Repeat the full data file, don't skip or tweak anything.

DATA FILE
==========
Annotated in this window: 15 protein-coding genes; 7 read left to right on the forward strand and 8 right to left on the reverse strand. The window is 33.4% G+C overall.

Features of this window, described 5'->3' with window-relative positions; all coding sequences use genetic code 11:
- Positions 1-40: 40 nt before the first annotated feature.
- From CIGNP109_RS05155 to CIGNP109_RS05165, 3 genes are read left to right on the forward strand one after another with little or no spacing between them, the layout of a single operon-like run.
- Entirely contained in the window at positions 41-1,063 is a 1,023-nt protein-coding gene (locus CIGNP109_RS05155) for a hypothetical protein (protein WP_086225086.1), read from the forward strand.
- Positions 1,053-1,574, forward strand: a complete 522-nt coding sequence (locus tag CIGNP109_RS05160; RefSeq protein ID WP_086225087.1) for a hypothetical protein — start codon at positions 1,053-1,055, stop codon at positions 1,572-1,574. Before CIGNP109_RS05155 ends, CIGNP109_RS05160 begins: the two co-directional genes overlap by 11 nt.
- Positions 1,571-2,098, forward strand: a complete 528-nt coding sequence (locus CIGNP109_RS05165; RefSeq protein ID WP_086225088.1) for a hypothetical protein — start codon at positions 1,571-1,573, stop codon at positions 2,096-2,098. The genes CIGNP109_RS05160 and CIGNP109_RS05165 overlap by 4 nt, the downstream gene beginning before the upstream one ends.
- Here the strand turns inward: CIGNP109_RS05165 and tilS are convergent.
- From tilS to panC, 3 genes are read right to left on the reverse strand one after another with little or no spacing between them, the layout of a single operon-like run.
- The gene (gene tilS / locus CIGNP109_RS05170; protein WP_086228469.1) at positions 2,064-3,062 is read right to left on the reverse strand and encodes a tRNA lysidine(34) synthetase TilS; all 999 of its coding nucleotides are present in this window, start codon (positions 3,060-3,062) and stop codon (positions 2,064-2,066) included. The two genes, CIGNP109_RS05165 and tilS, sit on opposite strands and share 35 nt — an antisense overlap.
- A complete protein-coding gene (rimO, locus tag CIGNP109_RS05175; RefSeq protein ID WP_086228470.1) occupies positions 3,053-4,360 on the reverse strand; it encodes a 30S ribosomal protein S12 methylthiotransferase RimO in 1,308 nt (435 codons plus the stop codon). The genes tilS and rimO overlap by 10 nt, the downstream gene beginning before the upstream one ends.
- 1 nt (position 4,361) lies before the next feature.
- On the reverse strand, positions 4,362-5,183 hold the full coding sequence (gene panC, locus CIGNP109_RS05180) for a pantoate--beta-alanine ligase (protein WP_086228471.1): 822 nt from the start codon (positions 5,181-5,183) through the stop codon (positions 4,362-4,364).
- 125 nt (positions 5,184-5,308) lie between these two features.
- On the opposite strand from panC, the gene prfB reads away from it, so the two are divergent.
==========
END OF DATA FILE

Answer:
Annotated in this window: 15 protein-coding genes; 7 read left to right on the forward strand and 8 right to left on the reverse strand. The window is 33.4% G+C overall.

Features of this window, described 5'->3' with window-relative positions; all coding sequences use genetic code 11:
- Positions 1-40: 40 nt before the first annotated feature.
- From CIGNP109_RS05155 to CIGNP109_RS05165, 3 genes are read left to right on the forward strand one after another with little or no spacing between them, the layout of a single operon-like run.
- Entirely contained in the window at positions 41-1,063 is a 1,023-nt protein-coding gene (locus CIGNP109_RS05155) for a hypothetical protein (protein WP_086225086.1), read from the forward strand.
- Positions 1,053-1,574, forward strand: a complete 522-nt coding sequence (locus tag CIGNP109_RS05160; RefSeq protein ID WP_086225087.1) for a hypothetical protein — start codon at positions 1,053-1,055, stop codon at positions 1,572-1,574. Before CIGNP109_RS05155 ends, CIGNP109_RS05160 begins: the two co-directional genes overlap by 11 nt.
- Positions 1,571-2,098, forward strand: a complete 528-nt coding sequence (locus CIGNP109_RS05165; RefSeq protein ID WP_086225088.1) for a hypothetical protein — start codon at positions 1,571-1,573, stop codon at positions 2,096-2,098. The genes CIGNP109_RS05160 and CIGNP109_RS05165 overlap by 4 nt, the downstream gene beginning before the upstream one ends.
- Here the strand turns inward: CIGNP109_RS05165 and tilS are convergent.
- From tilS to panC, 3 genes are read right to left on the reverse strand one after another with little or no spacing between them, the layout of a single operon-like run.
- The gene (gene tilS / locus CIGNP109_RS05170; protein WP_086228469.1) at positions 2,064-3,062 is read right to left on the reverse strand and encodes a tRNA lysidine(34) synthetase TilS; all 999 of its coding nucleotides are present in this window, start codon (positions 3,060-3,062) and stop codon (positions 2,064-2,066) included. The two genes, CIGNP109_RS05165 and tilS, sit on opposite strands and share 35 nt — an antisense overlap.
- A complete protein-coding gene (rimO, locus tag CIGNP109_RS05175; RefSeq protein ID WP_086228470.1) occupies positions 3,053-4,360 on the reverse strand; it encodes a 30S ribosomal protein S12 methylthiotransferase RimO in 1,308 nt (435 codons plus the stop codon). The genes tilS and rimO overlap by 10 nt, the downstream gene beginning before the upstream one ends.
- 1 nt (position 4,361) lies before the next feature.
- On the reverse strand, positions 4,362-5,183 hold the full coding sequence (gene panC, locus CIGNP109_RS05180) for a pantoate--beta-alanine ligase (protein WP_086228471.1): 822 nt from the start codon (positions 5,181-5,183) through the stop codon (positions 4,362-4,364).
- 125 nt (positions 5,184-5,308) lie between these two features.
- On the opposite strand from panC, the gene prfB reads away from it, so the two are divergent.